100 Days of National Parks: Day 59 – Wandering Stones, Death Valley National Park

Wandering Stones

Racetrack Playa in Death Valley is one of those places that make you realize how strange and mysterious the world can actually be. Walking along the cracked and dry lake bed, miles and miles from the nearest civilization, you come across strange, serpentine tracks left in the dry mud. Following these tracks bring you to the infamous “Wandering Stones” of the Racetrack, and the reason the playa received its name. These stones, some too heavy to lift, slide along the valley floor for reasons that, until recently, were a complete mystery to scientists and casual visitors to the area. While it’s now known that these strange tracks are created by periods of freezing and thawing of winter water cover, which buoys the stones along, dragging long furrows in the muddy ground, walking through this desolate and remote section of Death Valley is still one of the stranger experiences you can find in any National Park.

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Wandering Stones

Wandering Stones
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Racetrack Playa in Death Valley is one of those places that make you realize how strange and mysterious the world can actually be.  Walking along the cracked and dry lake bed, miles and miles from the nearest civilization, you come across strange, serpentine tracks left in the dry mud.  Following these tracks bring you to the infamous “Wandering Stones” of the Racetrack, and the reason the playa received its name.  These stones, some too heavy to lift, slide along the valley floor for reasons that, until recently, were a complete mystery to scientists and casual visitors to the area.  While it’s now known that these strange tracks are created by periods of freezing and thawing of winter water cover, which buoys the stones along, dragging long furrows in the muddy ground, walking through this desolate and remote section of Death Valley is still one of the stranger experiences you can find in any National Park.

Continue reading “100 Days of National Parks: Day 59 – Wandering Stones, Death Valley National Park”

100 Days of National Parks: Day 54 – Hickman Bridge, Capitol Reef National Park

As one of the easier hikes in Capitol Reef National Park, the short 2 mile trail to Hickman Bridge is definitely worth the stop, just for the chance to pass under the impressive natural span of sandstone. Other than Natural Bridges National Monument, I’ve never found a place with a more accessible, and stunning display of a natural bridge. Whether combined with a longer hike out to the Rim Overlook, which looks down upon the orchards of Fruita Valley, or as a short diversion when passing through the park, it’s definitely worth the stop.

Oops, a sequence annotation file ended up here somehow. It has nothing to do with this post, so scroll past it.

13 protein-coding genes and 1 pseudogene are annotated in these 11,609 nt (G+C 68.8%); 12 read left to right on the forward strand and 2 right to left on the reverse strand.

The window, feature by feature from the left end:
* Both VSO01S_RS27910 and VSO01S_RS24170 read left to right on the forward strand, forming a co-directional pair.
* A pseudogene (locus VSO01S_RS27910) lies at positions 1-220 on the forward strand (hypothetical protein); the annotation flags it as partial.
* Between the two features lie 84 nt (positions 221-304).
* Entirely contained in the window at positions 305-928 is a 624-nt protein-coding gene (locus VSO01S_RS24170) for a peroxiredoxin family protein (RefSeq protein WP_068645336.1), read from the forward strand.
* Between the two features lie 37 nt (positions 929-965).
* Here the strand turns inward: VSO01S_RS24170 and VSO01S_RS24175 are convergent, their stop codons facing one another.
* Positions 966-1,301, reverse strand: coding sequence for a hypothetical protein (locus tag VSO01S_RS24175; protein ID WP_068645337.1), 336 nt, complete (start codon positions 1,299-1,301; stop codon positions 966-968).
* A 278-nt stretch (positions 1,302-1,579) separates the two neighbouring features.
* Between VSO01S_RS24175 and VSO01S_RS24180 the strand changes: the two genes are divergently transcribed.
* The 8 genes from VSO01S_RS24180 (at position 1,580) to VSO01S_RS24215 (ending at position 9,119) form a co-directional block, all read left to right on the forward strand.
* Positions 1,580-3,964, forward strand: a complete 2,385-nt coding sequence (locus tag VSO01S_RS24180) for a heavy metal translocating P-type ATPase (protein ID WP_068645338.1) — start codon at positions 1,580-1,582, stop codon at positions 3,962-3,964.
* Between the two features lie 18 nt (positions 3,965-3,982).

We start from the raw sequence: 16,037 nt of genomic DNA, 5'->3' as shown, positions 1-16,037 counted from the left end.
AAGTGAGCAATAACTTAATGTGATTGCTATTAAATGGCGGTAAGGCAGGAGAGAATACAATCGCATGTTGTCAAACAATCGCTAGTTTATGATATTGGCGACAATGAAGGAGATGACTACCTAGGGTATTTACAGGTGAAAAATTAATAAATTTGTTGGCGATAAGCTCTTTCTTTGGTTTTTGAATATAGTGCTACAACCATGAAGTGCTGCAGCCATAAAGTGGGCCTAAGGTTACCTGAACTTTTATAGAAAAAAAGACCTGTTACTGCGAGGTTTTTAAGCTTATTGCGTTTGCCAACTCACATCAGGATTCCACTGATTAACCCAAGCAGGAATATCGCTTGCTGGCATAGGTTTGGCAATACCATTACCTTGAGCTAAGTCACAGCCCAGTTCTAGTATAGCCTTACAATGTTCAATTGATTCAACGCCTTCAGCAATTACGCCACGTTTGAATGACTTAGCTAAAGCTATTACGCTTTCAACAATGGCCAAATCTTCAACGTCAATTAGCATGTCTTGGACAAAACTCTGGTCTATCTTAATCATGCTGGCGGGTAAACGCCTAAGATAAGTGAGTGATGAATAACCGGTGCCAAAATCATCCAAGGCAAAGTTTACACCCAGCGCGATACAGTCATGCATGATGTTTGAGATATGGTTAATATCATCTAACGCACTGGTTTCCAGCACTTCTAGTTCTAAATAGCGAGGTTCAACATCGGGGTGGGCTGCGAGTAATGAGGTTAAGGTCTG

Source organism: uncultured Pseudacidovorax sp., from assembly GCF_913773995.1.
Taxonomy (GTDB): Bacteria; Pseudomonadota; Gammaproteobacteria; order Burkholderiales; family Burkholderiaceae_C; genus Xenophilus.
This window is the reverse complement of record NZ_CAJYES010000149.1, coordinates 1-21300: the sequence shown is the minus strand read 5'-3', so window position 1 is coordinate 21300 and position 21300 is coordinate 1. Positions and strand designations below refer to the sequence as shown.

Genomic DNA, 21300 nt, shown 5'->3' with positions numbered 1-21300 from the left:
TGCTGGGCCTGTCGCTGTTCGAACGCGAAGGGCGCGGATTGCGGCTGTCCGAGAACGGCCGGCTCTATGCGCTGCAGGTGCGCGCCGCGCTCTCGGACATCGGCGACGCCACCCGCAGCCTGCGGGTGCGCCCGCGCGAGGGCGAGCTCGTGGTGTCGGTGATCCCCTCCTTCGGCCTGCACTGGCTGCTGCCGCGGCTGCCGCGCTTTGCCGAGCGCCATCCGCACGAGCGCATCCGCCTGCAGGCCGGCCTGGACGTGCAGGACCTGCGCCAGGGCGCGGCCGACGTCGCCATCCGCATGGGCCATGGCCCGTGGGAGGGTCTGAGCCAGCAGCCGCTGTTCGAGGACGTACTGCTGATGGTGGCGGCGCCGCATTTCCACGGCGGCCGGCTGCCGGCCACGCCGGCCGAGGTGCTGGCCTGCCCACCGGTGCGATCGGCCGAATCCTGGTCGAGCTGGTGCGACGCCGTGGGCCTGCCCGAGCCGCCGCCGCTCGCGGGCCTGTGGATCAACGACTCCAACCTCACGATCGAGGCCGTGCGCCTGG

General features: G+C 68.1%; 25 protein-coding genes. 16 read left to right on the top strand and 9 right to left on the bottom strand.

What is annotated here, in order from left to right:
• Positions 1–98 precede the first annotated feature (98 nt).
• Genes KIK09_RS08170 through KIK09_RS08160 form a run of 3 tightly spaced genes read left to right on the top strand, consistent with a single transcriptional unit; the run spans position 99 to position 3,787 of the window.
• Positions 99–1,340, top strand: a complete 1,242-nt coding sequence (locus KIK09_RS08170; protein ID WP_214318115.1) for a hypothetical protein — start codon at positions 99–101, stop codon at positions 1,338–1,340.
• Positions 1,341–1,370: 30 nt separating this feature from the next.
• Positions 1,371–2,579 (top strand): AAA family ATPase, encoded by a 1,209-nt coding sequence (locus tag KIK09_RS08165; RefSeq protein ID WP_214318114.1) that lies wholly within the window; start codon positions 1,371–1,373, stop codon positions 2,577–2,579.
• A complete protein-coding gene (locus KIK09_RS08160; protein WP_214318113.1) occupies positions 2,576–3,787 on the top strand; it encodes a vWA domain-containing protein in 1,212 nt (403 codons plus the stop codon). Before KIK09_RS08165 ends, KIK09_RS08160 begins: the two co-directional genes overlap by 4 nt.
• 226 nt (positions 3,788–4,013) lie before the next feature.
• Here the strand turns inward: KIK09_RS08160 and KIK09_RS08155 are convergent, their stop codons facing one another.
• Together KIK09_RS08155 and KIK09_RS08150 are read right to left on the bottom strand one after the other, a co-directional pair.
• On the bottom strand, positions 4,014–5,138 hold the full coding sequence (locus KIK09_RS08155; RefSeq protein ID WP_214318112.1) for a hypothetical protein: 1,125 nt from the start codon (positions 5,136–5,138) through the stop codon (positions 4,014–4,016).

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Hickman Bridge

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As one of the easier hikes in Capitol Reef National Park, the short 2 mile trail to Hickman Bridge is definitely worth the stop, just for the chance to pass under the impressive natural span of sandstone.  Other than Natural Bridges National Monument, I’ve never found a place with a more accessible, and stunning display of a natural bridge.  Whether combined with a longer hike out to the Rim Overlook, which looks down upon the orchards of Fruita Valley, or as a short diversion when passing through the park, it’s definitely worth the stop.

Continue reading “100 Days of National Parks: Day 54 – Hickman Bridge, Capitol Reef National Park”

100 Days of National Parks: Day 43 – Mist Rising from Diablo Lake, North Cascades National Park

Sometimes in my wanderings I find myself passing through a place at the perfect time, when the lighting and conditions are so perfect, that I have to stop and try to capture the moment as best as possible. In July of 2015, on my way to the Rainy Pass trailhead to pick up a small section of the Pacific Crest Trail, I passed over the bridge along the small spur of Diablo Lake in North Cascades National Park, just as the sun was cresting the mountains to the east, creating a thin layer of fog that hung over the lake in an eerily beautiful haze.

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Mist Rising from Diablo Lake

 

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Sometimes in my wanderings I find myself passing through a place at the perfect time, when the lighting and conditions are so perfect, that I have to stop and try to capture the moment as best as possible.  In July of 2015, on my way to the Rainy Pass trailhead to pick up a small section of the Pacific Crest Trail, I passed over the bridge along the small spur of Diablo Lake in North Cascades National Park, just as the sun was cresting the mountains to the east, creating a thin layer of fog that hung over the lake in an eerily beautiful haze.

Continue reading “100 Days of National Parks: Day 43 – Mist Rising from Diablo Lake, North Cascades National Park”